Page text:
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Illex illecebrosus (Lesueur 1821)

Michael Vecchione and Richard E. Young
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Neotype - Mature male, 199 mm ML, National Museum of Natural History, Smithsonian Institution, USNM 727456.
Containing group: Illicinae

Introduction

I. illecebrosus. the northern shortfin squid, is probably the most abundant cephalopod in the western North Atlantic, and is the target of an intensive fishery off northeastern North America. It is also very important as both predator and prey in the continental shelf and slope ecosystems of that area.

Characteristics

  1. Arms
    1. Hectocotylus (either left or right arm IV)
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      1. Hectocotylus shorter than or equal to its opposite arm in length, always equal in thickness.
      2. Distal portion (HA3) of arm IV 13%-30% of total arm length with weakly developed papillae and lamellae.
      3. Basal portion (HAb) short, about 6% of total arm length.
      4. Proximal portion (HA1) with 7 to 8 pairs of normal suckers increasing in size distally.
      5. Middle portion (HA2) with suckers about 3/4 diameter of proximal suckers; oral surface of arm not expanded; sucker rows not abnormally separated; very slight constriction between HA1 and HA2; trabeculae not modified as fringed lobes.
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        Figure. Generalized diagram of an Illex hectocotylus defining the terminology used. Drawing modified from Roper, et al. (1998).

  2. Tentacles
    1. Largest distal medial manal sucker-rings smooth, without crenulations or notches.
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      Figure. Oral view of the tentacular club of I. illecebrosus. Drawing from Roper, et al., (1984)

  3. Head
    1. Head-width index low, 16.3-17.0.
    2. Beaks: Descriptions can be found here: Lower beak; upper beak.

  4. Fins
    1. Fin angle usually 45° (40°-50°), never > 50°.

  5. Reproductive structures
    1. Spermatophore: "Spermatophore cone at oral end of cement body, a low, right-isosceles triangle with rounded corners in outline; oral tube long, narrow; aboral neck long, narrow" (Roper, et al., 1998).

Life History

I. illecebrosus inhabits inshore waters in summer and retreats to deeper, offshore waters of the continental shelf and slope in autumn and winter. It occurs in temperatures of 0° to 15°C, optimum 7° to 13°C, so it is restricted to northern waters. Spawning grounds and season are unknown, but recent data indicate a late autumn-early winter spawning in offshore slope water near the inshore edge of the Gulf Stream. An inshore summer migration is associated with intensive feeding, primarily on small fishes and euphausiids.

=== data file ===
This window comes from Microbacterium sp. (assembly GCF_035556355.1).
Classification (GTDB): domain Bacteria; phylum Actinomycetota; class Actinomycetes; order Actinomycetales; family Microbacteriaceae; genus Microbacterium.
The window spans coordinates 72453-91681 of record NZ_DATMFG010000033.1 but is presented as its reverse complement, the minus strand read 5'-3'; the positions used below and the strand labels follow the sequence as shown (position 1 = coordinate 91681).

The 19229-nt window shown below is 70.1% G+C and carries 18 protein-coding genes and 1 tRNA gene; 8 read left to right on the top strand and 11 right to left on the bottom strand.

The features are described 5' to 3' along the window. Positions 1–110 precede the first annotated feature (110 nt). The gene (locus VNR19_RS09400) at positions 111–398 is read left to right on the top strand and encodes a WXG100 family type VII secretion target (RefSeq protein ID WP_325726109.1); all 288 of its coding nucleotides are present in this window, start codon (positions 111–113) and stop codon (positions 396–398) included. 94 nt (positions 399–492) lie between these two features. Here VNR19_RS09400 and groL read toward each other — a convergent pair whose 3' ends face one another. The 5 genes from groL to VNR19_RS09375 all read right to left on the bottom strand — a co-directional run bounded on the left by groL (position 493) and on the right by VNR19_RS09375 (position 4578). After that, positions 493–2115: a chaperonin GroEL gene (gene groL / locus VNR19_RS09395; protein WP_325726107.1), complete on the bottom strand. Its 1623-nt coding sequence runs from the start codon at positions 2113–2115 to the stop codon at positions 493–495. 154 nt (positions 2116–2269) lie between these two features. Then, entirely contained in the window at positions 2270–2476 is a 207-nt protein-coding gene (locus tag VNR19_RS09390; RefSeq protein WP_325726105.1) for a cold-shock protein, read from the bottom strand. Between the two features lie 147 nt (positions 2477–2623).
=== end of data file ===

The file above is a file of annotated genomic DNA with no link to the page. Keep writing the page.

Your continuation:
Distribution

Type locality - Northwest Atlantic near the Isles of Shoals, New Hampshire, United States, at approximately 43°N, 70°30'W.

Geographical distribution - Western North Atlantic from 66°N, and Baffin Island, to about 29°N in the Straits of Florida. Records apparently of I. illecebrosus exist from Iceland, southern Greenland and the Mid-Atlantic Ridge but these may be strays from the normal habitat (Roper et al., 1998).

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Figure. Distribution chart of all four species of Illex; modified from Roper et al. (1998).

Vertical distributionI. illecebrosus is primarily a neritic species of the continental shelf and upper slope. Its vertical range is extensive depending on size, season, and time of day. It has been caught from the surface to about 1 000 m depth; but tends to congregate on or near the bottom during the day and disperse into the water column at night.

Title Illustrations
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Scientific Name Illex illecebrosus
Specimen Condition Live Specimen
View Dorsal
Image Use creative commons This media file is licensed under the Creative Commons Attribution-NonCommercial License - Version 3.0.
Copyright ©
Scientific Name Illex illecebrosus
Reference Roper, C. F. E., M. J. Sweeney, And C. E. Nauen. 1985. FAO species catalogue. Vol. 3. Cephalopods of the World. An annotated and illustrated catalogue of species of interest to fisheries. FAO Fish. Synop., (125)3:277 pp.
View Ventral
Scientific Name Illex illecebrosus
Specimen Condition Dead Specimen
Sex Male
Life Cycle Stage mature
Size 199 mm ML
Collection National Museum of Natural History, Smithsonian Institution
Type Neotype
Image Use creative commons This media file is licensed under the Creative Commons Attribution-NonCommercial License - Version 3.0.
Copyright ©
About This Page


National Museum of Natural History, Washington, D. C. , USA


University of Hawaii, Honolulu, HI, USA

Page: Tree of Life Illex illecebrosus (Lesueur 1821). Authored by Michael Vecchione and Richard E. Young. The TEXT of this page is licensed under the Creative Commons Attribution-NonCommercial License - Version 3.0. Note that images and other media featured on this page are each governed by their own license, and they may or may not be available for reuse. Click on an image or a media link to access the media data window, which provides the relevant licensing information. For the general terms and conditions of ToL material reuse and redistribution, please see the Tree of Life Copyright Policies.

Citing this page:

Vecchione, Michael and Richard E. Young. 2011. Illex illecebrosus (Lesueur 1821). Version 13 January 2011 (under construction). http://tolweb.org/Illex_illecebrosus/77445/2011.01.13 in The Tree of Life Web Project, http://tolweb.org/

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